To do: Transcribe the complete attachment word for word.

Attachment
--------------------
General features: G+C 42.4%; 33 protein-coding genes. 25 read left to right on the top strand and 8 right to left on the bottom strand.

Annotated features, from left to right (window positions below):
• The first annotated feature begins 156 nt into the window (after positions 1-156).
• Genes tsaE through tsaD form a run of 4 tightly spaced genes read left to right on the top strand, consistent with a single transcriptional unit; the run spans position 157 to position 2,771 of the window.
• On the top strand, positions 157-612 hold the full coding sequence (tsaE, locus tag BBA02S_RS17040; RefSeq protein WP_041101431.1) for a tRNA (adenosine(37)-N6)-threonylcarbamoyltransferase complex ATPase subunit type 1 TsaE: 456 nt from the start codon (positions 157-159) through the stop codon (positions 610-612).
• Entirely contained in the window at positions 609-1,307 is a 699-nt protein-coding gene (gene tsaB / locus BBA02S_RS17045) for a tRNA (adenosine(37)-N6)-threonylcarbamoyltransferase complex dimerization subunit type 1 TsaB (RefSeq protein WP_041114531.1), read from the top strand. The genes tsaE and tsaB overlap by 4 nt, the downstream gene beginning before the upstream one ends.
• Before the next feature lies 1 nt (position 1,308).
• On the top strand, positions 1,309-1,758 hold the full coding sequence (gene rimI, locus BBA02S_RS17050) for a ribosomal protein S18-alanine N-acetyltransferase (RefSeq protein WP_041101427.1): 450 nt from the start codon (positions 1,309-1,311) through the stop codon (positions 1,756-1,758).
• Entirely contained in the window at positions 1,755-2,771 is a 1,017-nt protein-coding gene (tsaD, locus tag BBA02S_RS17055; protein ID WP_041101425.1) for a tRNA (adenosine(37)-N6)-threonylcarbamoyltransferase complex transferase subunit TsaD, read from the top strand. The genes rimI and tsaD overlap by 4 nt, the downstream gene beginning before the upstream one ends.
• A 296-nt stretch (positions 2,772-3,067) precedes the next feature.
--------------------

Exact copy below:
General features: G+C 42.4%; 33 protein-coding genes. 25 read left to right on the top strand and 8 right to left on the bottom strand.

Annotated features, from left to right (window positions below):
• The first annotated feature begins 156 nt into the window (after positions 1-156).
• Genes tsaE through tsaD form a run of 4 tightly spaced genes read left to right on the top strand, consistent with a single transcriptional unit; the run spans position 157 to position 2,771 of the window.
• On the top strand, positions 157-612 hold the full coding sequence (tsaE, locus tag BBA02S_RS17040; RefSeq protein WP_041101431.1) for a tRNA (adenosine(37)-N6)-threonylcarbamoyltransferase complex ATPase subunit type 1 TsaE: 456 nt from the start codon (positions 157-159) through the stop codon (positions 610-612).
• Entirely contained in the window at positions 609-1,307 is a 699-nt protein-coding gene (gene tsaB / locus BBA02S_RS17045) for a tRNA (adenosine(37)-N6)-threonylcarbamoyltransferase complex dimerization subunit type 1 TsaB (RefSeq protein WP_041114531.1), read from the top strand. The genes tsaE and tsaB overlap by 4 nt, the downstream gene beginning before the upstream one ends.
• Before the next feature lies 1 nt (position 1,308).
• On the top strand, positions 1,309-1,758 hold the full coding sequence (gene rimI, locus BBA02S_RS17050) for a ribosomal protein S18-alanine N-acetyltransferase (RefSeq protein WP_041101427.1): 450 nt from the start codon (positions 1,309-1,311) through the stop codon (positions 1,756-1,758).
• Entirely contained in the window at positions 1,755-2,771 is a 1,017-nt protein-coding gene (tsaD, locus tag BBA02S_RS17055; protein ID WP_041101425.1) for a tRNA (adenosine(37)-N6)-threonylcarbamoyltransferase complex transferase subunit TsaD, read from the top strand. The genes rimI and tsaD overlap by 4 nt, the downstream gene beginning before the upstream one ends.
• A 296-nt stretch (positions 2,772-3,067) precedes the next feature.